Deirdre Walsh

House Speaker Nancy Pelosi, who has opposed new legislation banning members of Congress from trading individual stocks, signaled Thursday she is open to advancing it — if it has the support of her caucus.

"I just don't buy into it, but if members want to do that I'm ok with that," Pelosi told reporters at her weekly press conference.

The speaker said she didn't believe the step was necessary because she trusted her colleagues and existing laws currently require regular disclosure. "I have great confidence in the integrity of my members," Pelosi said.

Almost 10 years ago, Congress overwhelmingly passed the STOCK Act — requiring members and their spouses to disclose when they buy or sell stocks. The rare bipartisan bill flew through both chambers after a series of national news stories raised questions about whether lawmakers were profiting from their jobs.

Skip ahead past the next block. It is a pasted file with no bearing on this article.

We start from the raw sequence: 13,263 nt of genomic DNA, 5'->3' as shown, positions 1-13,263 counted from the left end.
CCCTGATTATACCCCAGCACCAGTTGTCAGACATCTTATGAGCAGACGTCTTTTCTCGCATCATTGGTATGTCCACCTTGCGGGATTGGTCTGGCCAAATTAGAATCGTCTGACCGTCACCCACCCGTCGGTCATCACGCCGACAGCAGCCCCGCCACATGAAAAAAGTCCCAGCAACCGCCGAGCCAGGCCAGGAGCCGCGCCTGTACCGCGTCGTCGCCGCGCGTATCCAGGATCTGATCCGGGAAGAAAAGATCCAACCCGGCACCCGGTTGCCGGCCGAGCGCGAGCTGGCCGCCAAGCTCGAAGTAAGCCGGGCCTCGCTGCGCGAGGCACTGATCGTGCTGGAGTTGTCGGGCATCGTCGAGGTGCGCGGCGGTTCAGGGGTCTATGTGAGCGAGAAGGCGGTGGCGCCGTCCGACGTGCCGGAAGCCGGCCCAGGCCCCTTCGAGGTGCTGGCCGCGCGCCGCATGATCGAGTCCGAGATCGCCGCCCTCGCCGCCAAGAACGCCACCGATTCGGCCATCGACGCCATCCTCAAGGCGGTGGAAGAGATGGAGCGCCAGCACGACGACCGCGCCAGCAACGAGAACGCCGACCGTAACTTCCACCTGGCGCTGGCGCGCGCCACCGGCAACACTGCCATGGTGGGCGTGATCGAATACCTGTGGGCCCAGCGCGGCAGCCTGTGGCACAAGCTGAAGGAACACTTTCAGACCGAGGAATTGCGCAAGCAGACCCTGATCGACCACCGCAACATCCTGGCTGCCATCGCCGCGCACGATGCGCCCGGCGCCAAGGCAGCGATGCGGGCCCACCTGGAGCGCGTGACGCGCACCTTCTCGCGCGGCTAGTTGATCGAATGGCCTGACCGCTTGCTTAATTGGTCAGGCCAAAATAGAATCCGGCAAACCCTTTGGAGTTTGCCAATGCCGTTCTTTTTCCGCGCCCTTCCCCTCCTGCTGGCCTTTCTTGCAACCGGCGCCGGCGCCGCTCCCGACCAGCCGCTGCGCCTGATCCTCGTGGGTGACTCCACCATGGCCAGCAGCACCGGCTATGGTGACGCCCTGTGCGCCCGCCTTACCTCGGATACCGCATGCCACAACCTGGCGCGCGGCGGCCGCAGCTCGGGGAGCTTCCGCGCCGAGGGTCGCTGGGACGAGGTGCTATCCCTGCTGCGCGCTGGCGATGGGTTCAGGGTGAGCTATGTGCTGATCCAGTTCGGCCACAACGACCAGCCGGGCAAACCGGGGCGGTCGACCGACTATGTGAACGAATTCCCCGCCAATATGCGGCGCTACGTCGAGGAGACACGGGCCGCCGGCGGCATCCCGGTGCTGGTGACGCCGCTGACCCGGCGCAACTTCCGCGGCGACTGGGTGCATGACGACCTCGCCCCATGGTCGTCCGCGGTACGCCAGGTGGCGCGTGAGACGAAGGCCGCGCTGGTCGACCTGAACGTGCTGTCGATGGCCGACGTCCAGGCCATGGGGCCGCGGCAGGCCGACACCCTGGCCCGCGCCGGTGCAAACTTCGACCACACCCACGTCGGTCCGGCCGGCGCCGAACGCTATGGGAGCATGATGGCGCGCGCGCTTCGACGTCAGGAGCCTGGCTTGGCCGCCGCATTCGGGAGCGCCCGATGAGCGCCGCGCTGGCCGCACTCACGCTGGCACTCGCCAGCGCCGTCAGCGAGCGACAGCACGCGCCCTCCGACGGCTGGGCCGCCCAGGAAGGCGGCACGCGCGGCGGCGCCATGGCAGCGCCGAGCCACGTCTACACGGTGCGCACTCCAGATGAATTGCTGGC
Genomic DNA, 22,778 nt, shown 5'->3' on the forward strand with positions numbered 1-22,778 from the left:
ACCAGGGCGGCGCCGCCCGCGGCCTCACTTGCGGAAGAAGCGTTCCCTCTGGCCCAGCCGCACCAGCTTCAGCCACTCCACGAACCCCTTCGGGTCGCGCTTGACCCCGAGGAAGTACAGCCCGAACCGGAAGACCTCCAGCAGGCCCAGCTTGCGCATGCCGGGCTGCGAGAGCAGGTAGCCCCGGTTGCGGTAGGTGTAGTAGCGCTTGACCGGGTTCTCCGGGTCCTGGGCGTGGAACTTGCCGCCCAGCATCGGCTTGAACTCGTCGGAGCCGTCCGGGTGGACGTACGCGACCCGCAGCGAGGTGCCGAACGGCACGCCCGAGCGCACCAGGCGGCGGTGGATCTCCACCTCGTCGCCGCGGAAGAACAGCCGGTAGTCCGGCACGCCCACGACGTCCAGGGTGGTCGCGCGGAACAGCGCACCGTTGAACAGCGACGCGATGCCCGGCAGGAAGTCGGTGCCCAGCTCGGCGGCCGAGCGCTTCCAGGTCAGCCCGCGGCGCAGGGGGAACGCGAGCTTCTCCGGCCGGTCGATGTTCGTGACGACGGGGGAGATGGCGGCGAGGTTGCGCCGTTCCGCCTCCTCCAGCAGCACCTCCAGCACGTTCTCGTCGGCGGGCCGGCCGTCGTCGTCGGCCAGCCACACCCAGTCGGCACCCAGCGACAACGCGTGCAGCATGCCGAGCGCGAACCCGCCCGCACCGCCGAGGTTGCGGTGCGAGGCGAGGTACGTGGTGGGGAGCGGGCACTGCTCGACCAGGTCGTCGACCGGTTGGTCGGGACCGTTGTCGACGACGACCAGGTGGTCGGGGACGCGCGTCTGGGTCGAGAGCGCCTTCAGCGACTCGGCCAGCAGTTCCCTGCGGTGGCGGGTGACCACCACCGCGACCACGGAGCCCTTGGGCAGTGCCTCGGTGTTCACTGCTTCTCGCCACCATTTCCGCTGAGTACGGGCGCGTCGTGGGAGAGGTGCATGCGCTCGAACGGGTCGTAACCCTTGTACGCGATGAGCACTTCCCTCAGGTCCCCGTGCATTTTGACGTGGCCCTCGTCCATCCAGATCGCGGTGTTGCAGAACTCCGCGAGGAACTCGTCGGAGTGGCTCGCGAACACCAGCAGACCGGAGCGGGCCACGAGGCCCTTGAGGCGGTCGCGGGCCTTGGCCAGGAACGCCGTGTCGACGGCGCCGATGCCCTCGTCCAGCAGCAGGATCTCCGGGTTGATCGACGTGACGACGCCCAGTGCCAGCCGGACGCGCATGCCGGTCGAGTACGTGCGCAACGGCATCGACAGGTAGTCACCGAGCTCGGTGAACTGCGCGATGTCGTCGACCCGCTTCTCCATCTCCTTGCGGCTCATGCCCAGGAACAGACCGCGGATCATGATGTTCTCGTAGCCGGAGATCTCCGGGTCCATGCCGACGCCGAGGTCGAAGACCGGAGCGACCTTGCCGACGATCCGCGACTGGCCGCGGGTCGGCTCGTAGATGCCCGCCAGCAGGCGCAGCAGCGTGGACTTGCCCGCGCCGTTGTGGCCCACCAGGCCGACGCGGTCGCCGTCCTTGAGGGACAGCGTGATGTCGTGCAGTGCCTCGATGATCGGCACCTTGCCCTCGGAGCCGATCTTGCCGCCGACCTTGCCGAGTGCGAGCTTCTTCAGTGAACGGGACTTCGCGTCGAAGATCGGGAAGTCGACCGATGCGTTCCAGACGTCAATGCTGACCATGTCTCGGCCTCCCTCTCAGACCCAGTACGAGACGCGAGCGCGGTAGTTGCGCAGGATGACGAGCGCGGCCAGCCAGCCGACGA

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John Thune, the No. 2 Senate GOP leader and likely successor to Republican leader Mitch McConnell, has announced he will run for reelection in 2022, putting an end to the speculation about the South Dakota senator's political future.

Updated January 6, 2022 at 9:23 PM ET

A year after the Jan. 6 attack on the Capitol, some lawmakers still can't believe that Congress itself came under siege.

"More and more it becomes surreal. You become a combination of angry as well as shocked," Rep. Sheila Jackson Lee, D-Texas, told NPR, standing in Statuary Hall, where rioters stormed through on their way to try to disrupt the electoral count on the House floor.